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I am running a shell script from a perl CGI script:

#!/usr/bin/perl
my $command = "./script.sh &";
my $pid = fork();
if (defined($pid) && $pid==0) {
        # background process
        system( $command );
}

The shell script looks like this:

#!/bin/sh
trap 'echo trapped' 15
tail -f test.log

When I run the CGI script from browser, and then stop httpd using /etc/init.d/httpd stop, the script receives a SIGTERM signal.

I was expecting the script to run as a separate process and not be tied in anyway to httpd. Though I can trap the SIGTERM, I would like to understand why the script is receiving SIGTERM at all.

What wrong am I doing here? I am running RHEL 5.8 and Apache HTTP server 2.4.

Thanks, Pranav

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What are you going to achive with this? Maybe a better way to do that. –  user1126070 Jul 1 '13 at 14:08
    
Well, the script that I have written is just a dummy one. The actual script is supposed to run a process which is fairly long and as part of this process, it needs to shutdown httpd. –  Pranav Pal Jul 1 '13 at 15:09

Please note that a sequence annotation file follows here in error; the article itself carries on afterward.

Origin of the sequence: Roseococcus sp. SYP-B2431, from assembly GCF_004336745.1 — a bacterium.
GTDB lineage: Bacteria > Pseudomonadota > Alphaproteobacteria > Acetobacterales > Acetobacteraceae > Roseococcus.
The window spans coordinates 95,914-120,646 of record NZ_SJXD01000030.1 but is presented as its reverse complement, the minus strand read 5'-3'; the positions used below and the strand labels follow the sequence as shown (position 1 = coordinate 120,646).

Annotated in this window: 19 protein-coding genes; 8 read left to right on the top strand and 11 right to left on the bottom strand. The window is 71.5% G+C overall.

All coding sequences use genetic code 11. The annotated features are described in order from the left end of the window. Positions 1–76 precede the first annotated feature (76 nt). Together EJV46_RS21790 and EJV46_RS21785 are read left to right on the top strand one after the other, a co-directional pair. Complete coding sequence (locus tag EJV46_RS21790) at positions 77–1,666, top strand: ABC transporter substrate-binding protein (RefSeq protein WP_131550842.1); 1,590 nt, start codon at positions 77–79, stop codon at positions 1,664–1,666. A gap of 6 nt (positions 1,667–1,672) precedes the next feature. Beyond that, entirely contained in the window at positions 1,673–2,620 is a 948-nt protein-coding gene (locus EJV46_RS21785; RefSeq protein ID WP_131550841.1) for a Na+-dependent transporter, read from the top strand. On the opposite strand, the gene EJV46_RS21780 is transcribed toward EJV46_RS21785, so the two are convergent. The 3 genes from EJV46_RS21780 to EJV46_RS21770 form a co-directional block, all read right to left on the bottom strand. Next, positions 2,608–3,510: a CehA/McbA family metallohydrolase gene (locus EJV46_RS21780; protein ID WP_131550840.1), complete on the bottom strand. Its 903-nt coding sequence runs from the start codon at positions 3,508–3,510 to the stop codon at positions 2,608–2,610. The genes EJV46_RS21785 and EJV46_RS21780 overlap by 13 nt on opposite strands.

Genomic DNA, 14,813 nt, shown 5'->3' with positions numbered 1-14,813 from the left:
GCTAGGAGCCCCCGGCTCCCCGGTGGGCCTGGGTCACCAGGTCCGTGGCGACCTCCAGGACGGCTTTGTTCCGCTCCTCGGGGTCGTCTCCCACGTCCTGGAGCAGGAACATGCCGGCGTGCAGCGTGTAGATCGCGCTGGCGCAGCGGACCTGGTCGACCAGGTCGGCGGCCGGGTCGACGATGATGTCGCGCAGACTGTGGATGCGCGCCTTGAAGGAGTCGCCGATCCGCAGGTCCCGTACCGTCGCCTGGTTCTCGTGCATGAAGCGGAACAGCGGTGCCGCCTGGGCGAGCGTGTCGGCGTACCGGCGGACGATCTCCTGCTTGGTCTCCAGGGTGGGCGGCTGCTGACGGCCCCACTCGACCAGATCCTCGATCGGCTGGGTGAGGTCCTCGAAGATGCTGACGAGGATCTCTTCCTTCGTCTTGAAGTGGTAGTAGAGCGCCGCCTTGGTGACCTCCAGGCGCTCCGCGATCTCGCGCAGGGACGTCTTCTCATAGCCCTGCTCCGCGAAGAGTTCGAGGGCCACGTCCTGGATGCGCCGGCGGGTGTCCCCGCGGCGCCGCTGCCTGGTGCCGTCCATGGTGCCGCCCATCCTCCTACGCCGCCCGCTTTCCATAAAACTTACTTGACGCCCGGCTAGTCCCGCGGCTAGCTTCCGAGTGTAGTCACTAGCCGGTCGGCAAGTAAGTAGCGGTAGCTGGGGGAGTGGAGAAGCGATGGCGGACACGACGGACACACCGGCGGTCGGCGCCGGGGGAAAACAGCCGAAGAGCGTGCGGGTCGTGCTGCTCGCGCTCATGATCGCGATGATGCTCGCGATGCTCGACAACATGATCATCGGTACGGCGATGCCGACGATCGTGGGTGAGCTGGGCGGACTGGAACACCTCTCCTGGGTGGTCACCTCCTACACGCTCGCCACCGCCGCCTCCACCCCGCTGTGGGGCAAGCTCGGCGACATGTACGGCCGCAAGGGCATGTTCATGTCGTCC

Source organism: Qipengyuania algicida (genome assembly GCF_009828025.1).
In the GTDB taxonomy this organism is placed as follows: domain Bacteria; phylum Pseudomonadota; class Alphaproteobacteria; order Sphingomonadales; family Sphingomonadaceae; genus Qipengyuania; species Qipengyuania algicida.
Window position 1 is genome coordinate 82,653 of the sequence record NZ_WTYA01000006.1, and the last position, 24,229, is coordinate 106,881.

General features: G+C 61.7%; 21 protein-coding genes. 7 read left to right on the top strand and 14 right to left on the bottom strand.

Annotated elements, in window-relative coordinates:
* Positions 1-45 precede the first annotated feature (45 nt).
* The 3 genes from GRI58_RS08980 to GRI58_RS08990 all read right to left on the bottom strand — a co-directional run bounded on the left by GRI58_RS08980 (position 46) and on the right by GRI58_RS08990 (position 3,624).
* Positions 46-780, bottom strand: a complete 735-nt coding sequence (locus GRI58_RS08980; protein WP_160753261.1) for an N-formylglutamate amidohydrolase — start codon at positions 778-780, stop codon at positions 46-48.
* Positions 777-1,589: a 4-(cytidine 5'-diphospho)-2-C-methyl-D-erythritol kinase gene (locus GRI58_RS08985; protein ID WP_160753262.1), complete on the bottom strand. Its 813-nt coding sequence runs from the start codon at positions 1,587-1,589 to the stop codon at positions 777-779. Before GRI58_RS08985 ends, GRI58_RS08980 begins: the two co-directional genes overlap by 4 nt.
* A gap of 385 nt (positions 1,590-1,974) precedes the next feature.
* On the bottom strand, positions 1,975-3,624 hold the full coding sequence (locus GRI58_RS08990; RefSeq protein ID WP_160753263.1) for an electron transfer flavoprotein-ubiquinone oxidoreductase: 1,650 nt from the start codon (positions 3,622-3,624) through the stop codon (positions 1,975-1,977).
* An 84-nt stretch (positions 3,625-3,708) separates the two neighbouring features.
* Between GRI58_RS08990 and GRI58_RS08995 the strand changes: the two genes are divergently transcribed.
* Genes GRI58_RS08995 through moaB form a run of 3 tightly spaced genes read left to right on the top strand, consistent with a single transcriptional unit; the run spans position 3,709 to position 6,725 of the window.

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1 Answer

up vote 1 down vote accepted

The process you are spawning still has httpd's parent PID attached to it. So this might work:

use POSIX qw / setsid /;
...
my $command = "./script.sh";
my $pid = fork();
if (defined $pid && $pid == 0) {
    close *STDIN;
    close *STDOUT;
    close *STDERR;
    setsid;
    system( $command );
    exit 0;
}

And since it doesn't sound like your process should ever return back to your script, you might even do

use POSIX qw / setsid /;
...
my $command = "./script.sh";
my $pid = fork();
if (defined $pid && $pid == 0) {
    close *STDIN;
    close *STDOUT;
    close *STDERR;
    setsid;
    exec( $command );
}
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That worked! Thanks a lot. –  Pranav Pal Jul 1 '13 at 19:21
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